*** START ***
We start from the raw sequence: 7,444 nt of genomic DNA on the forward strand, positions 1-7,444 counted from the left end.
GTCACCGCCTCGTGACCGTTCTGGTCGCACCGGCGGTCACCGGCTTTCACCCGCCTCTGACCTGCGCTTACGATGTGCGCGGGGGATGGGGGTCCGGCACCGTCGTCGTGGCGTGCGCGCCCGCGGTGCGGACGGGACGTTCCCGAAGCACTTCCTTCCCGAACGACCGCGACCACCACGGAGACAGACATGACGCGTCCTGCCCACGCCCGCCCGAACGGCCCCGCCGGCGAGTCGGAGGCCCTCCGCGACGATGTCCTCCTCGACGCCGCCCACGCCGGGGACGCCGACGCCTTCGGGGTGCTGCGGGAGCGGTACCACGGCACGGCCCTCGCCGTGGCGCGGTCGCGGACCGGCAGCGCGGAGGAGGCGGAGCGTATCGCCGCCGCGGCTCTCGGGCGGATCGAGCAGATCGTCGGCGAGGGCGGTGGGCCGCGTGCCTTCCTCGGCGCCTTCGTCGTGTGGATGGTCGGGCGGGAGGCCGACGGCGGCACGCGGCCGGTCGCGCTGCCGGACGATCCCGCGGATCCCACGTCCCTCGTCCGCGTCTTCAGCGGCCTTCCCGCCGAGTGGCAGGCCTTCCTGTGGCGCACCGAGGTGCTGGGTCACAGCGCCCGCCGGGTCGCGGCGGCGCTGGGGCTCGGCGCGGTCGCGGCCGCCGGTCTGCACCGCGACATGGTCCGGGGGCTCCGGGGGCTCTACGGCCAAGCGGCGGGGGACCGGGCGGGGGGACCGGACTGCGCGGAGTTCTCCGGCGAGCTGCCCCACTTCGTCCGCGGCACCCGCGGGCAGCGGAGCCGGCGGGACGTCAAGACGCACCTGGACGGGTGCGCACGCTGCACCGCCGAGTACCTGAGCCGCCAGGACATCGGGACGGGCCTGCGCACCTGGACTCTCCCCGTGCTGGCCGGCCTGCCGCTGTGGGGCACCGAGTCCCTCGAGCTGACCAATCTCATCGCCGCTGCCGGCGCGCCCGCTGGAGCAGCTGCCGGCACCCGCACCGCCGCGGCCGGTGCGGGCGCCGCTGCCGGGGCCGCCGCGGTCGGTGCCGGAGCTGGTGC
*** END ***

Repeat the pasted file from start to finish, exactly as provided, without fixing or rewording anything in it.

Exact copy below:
We start from the raw sequence: 7,444 nt of genomic DNA on the forward strand, positions 1-7,444 counted from the left end.
GTCACCGCCTCGTGACCGTTCTGGTCGCACCGGCGGTCACCGGCTTTCACCCGCCTCTGACCTGCGCTTACGATGTGCGCGGGGGATGGGGGTCCGGCACCGTCGTCGTGGCGTGCGCGCCCGCGGTGCGGACGGGACGTTCCCGAAGCACTTCCTTCCCGAACGACCGCGACCACCACGGAGACAGACATGACGCGTCCTGCCCACGCCCGCCCGAACGGCCCCGCCGGCGAGTCGGAGGCCCTCCGCGACGATGTCCTCCTCGACGCCGCCCACGCCGGGGACGCCGACGCCTTCGGGGTGCTGCGGGAGCGGTACCACGGCACGGCCCTCGCCGTGGCGCGGTCGCGGACCGGCAGCGCGGAGGAGGCGGAGCGTATCGCCGCCGCGGCTCTCGGGCGGATCGAGCAGATCGTCGGCGAGGGCGGTGGGCCGCGTGCCTTCCTCGGCGCCTTCGTCGTGTGGATGGTCGGGCGGGAGGCCGACGGCGGCACGCGGCCGGTCGCGCTGCCGGACGATCCCGCGGATCCCACGTCCCTCGTCCGCGTCTTCAGCGGCCTTCCCGCCGAGTGGCAGGCCTTCCTGTGGCGCACCGAGGTGCTGGGTCACAGCGCCCGCCGGGTCGCGGCGGCGCTGGGGCTCGGCGCGGTCGCGGCCGCCGGTCTGCACCGCGACATGGTCCGGGGGCTCCGGGGGCTCTACGGCCAAGCGGCGGGGGACCGGGCGGGGGGACCGGACTGCGCGGAGTTCTCCGGCGAGCTGCCCCACTTCGTCCGCGGCACCCGCGGGCAGCGGAGCCGGCGGGACGTCAAGACGCACCTGGACGGGTGCGCACGCTGCACCGCCGAGTACCTGAGCCGCCAGGACATCGGGACGGGCCTGCGCACCTGGACTCTCCCCGTGCTGGCCGGCCTGCCGCTGTGGGGCACCGAGTCCCTCGAGCTGACCAATCTCATCGCCGCTGCCGGCGCGCCCGCTGGAGCAGCTGCCGGCACCCGCACCGCCGCGGCCGGTGCGGGCGCCGCTGCCGGGGCCGCCGCGGTCGGTGCCGGAGCTGGTGC